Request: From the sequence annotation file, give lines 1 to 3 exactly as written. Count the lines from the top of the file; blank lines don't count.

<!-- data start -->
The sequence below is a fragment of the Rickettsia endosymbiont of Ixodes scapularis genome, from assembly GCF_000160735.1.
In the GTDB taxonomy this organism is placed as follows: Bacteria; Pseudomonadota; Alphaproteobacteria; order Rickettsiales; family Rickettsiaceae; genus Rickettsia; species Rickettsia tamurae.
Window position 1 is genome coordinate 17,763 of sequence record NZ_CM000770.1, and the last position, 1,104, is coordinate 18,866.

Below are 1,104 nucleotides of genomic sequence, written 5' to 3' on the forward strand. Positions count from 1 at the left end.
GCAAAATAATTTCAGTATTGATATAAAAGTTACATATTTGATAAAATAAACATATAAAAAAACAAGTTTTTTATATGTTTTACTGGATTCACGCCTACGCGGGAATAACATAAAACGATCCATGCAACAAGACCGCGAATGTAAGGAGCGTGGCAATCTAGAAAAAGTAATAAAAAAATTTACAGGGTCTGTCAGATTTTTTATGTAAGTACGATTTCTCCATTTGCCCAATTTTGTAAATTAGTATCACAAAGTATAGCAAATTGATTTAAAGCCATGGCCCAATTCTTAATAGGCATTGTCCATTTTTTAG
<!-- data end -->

The sequence below is a fragment of the Rickettsia endosymbiont of Ixodes scapularis genome, from assembly GCF_000160735.1.
In the GTDB taxonomy this organism is placed as follows: Bacteria; Pseudomonadota; Alphaproteobacteria; order Rickettsiales; family Rickettsiaceae; genus Rickettsia; species Rickettsia tamurae.
Window position 1 is genome coordinate 17,763 of sequence record NZ_CM000770.1, and the last position, 1,104, is coordinate 18,866.